Know Your Risk for Diabetes

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Know Your Risk for Diabetes

November 21, 2017

November is National Diabetes Awareness Month, making this festive time a perfect time to think about your risk for Type 2 Diabetes. As you likely know, this type of Diabetes is preventable, and if you take steps now, you can protect yourself from debilitating damage later in life.

 

Before developing the disease, most people will develop what is called Prediabetes. According to the CDC, 84 million people are living with this precursor to Type 2 Diabetes, and most of them do not even know that they have it.

 

Basically, Prediabetes is where blood glucose levels are high, but not high to be considered diabetic levels. It means that the body has already begun to lose its ability to use insulin properly. Therefore, it is important to understand your risk for the disease.

 

Risk Factors for Diabetes

While some people are genetically predisposed to develop diabetes, there are several main risk factors that you can use as a checklist to see if you are at risk. Risk factors include:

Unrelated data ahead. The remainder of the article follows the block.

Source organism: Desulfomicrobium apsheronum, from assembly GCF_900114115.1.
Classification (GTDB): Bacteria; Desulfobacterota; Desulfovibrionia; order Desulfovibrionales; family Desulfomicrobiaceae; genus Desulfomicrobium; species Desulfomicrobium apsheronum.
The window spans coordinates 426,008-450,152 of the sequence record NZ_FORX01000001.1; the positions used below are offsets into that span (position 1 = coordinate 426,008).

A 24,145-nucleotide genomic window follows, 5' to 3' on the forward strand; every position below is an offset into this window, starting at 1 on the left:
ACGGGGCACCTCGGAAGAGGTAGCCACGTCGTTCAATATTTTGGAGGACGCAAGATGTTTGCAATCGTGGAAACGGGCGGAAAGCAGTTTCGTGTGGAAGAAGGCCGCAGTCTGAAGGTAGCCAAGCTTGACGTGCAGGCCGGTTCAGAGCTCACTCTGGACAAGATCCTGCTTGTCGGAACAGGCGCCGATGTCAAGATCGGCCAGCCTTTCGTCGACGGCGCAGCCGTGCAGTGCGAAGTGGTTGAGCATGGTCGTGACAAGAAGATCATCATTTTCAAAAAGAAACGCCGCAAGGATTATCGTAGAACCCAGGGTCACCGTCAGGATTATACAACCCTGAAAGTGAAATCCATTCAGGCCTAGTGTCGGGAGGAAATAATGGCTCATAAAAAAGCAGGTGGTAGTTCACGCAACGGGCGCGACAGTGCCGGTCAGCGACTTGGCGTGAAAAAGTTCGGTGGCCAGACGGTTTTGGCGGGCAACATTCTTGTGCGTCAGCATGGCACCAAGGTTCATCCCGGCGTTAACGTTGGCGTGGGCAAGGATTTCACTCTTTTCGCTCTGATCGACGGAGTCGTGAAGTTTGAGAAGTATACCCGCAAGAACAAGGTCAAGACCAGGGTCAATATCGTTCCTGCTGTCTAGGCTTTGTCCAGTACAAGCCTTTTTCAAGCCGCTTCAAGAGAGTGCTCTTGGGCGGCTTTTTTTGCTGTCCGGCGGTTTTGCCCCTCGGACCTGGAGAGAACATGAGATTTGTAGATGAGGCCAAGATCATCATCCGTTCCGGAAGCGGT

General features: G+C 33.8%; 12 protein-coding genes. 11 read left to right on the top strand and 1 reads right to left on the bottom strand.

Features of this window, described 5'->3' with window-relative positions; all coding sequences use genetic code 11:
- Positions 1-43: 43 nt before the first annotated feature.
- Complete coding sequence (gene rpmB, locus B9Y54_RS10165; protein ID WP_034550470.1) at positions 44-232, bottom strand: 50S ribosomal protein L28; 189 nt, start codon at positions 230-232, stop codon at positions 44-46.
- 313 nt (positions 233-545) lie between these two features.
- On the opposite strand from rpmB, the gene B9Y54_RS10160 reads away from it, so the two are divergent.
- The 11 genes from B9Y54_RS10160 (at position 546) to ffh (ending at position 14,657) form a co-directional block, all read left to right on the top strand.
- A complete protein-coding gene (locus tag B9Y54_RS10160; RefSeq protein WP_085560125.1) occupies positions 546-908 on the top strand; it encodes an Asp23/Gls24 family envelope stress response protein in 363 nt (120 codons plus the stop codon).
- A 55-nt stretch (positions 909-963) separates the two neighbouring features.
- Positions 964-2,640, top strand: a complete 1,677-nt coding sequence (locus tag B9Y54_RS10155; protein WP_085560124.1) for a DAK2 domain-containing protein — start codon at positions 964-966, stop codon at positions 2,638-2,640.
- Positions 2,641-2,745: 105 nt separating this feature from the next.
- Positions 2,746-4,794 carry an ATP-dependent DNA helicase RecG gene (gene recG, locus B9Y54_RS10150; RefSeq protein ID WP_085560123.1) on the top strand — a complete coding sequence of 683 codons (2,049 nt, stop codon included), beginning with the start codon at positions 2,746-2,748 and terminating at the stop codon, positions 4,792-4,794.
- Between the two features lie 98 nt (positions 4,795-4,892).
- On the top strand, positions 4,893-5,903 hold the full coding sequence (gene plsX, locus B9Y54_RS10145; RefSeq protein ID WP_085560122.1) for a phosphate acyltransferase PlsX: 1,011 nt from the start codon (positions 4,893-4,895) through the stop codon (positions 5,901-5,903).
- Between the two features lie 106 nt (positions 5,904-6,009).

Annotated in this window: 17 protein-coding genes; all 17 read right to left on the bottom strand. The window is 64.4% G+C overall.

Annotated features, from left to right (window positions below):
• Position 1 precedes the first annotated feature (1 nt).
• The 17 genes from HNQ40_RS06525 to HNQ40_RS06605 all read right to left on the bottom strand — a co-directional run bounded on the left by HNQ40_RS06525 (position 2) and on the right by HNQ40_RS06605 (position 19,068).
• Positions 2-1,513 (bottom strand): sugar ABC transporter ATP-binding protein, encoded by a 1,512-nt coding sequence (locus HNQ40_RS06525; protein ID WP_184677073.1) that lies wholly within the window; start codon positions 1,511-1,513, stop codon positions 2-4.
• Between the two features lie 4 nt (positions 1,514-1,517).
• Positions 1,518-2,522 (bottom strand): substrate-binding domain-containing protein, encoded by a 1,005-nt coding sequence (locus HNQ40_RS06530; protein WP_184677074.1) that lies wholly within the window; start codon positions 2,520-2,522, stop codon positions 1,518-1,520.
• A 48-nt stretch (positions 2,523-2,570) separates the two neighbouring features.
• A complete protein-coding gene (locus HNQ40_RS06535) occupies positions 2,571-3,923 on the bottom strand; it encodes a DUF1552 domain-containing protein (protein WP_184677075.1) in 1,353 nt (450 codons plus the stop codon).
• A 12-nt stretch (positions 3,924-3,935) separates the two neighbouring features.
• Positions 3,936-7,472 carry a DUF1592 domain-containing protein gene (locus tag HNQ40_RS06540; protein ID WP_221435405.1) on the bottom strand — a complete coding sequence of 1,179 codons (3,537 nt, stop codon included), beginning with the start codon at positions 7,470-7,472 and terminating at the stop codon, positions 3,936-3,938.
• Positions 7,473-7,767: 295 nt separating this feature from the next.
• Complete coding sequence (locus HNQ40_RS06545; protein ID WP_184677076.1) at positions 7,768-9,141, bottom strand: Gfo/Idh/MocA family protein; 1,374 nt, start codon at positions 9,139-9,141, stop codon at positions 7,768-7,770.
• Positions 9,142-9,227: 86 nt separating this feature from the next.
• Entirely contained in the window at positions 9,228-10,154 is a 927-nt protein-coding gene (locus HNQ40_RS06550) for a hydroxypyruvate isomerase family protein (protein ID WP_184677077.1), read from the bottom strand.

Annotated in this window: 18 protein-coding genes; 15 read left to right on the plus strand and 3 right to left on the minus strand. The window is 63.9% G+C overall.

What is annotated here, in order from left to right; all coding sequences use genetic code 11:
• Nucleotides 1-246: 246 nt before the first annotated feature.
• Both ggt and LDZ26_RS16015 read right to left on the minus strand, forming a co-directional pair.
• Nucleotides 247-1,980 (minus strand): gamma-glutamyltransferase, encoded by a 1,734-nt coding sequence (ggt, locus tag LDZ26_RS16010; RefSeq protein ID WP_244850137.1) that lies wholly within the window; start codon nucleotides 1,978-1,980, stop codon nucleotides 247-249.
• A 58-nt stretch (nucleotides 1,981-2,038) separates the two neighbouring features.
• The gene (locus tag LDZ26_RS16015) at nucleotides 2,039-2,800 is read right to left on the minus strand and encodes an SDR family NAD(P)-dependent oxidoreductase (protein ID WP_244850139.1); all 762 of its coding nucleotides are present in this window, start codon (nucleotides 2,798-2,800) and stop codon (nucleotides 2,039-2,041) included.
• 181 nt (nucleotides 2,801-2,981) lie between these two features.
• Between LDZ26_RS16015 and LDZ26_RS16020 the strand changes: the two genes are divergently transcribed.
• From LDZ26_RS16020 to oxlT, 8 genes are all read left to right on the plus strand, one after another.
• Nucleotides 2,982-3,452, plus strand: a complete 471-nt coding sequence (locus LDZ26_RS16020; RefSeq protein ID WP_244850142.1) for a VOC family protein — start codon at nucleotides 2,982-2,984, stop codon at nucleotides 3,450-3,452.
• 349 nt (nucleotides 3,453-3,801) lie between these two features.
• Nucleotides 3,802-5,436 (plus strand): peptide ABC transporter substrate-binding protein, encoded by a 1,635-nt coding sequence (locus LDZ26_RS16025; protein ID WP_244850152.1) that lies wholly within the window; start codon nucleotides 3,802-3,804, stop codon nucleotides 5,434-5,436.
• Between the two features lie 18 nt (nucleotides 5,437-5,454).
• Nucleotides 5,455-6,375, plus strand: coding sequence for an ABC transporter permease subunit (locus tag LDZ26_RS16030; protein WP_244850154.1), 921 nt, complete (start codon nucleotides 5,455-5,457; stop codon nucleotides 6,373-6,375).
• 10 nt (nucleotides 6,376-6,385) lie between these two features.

• Having a Family History of Diabetes

  • Having an Inactive Lifestyle

  • Poor Diet or One High in Carbohydrates and Sugary Foods

  • Being Overweight

 

If you can check any of the following factors, it is best for you to get a blood glucose level test to see if you have levels considered prediabetic or diabetic.

 

How to Get Checked for Prediabetes

To get checked for Diabetes, it is best to seek professional medical help. What the doctor or nurse will do is either a finger prick test or draw blood to look at your A1C levels. You may already be familiar with the test strips. This test will measure the amount of glucose in your blood at that point in time. These levels change throughout the day, depending on when your last meal was. A normal level is around 100 mg. This is not a test used for diagnosis, but can be used to determine if an A1C test is needed.

 

The A1C looks at your blood level average over a three-month period. A level of 5.6 or lower is considered normal.

 

If you have a 5.7-6.3, it is considered pre-diabetic, and anything 6.4 or higher is considered diabetic.

 

Preventing Type 2 Diabetes

If you think you might be at risk, there are steps you can take now to help prevent the disease. These lifestyle changes will help you control and regulate your weight and blood sugar levels. Some of the changes you can make are

  • Get at Least 30 minutes of Physical Activity Each Day

  • Eat More Fruits and Vegetables

  • Eat More Whole Grains Rather than White Bread or White Rice

  • Eat Lean Meats such as Poultry and Fish

  • Drink Water instead of Sodas

Get the Help You Need

If you are living with Diabetes or are at r